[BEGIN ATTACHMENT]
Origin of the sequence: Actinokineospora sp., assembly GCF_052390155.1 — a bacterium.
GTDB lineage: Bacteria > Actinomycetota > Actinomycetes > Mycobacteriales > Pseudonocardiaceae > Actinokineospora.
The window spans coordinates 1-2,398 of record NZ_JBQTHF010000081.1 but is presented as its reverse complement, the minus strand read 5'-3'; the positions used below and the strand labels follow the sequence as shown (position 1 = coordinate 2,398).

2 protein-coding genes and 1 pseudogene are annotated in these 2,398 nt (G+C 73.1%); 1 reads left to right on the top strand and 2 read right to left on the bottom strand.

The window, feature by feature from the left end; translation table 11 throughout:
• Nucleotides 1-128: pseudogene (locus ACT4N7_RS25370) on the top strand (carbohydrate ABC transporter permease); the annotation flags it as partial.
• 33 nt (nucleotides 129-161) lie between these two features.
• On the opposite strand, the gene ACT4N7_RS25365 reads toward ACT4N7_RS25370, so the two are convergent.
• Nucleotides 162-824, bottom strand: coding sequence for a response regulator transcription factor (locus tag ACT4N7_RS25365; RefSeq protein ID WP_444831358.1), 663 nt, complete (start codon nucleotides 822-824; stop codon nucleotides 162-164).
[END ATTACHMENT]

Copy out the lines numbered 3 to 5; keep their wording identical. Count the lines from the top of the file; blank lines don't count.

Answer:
The window spans coordinates 1-2,398 of record NZ_JBQTHF010000081.1 but is presented as its reverse complement, the minus strand read 5'-3'; the positions used below and the strand labels follow the sequence as shown (position 1 = coordinate 2,398).

2 protein-coding genes and 1 pseudogene are annotated in these 2,398 nt (G+C 73.1%); 1 reads left to right on the top strand and 2 read right to left on the bottom strand.

The window, feature by feature from the left end; translation table 11 throughout: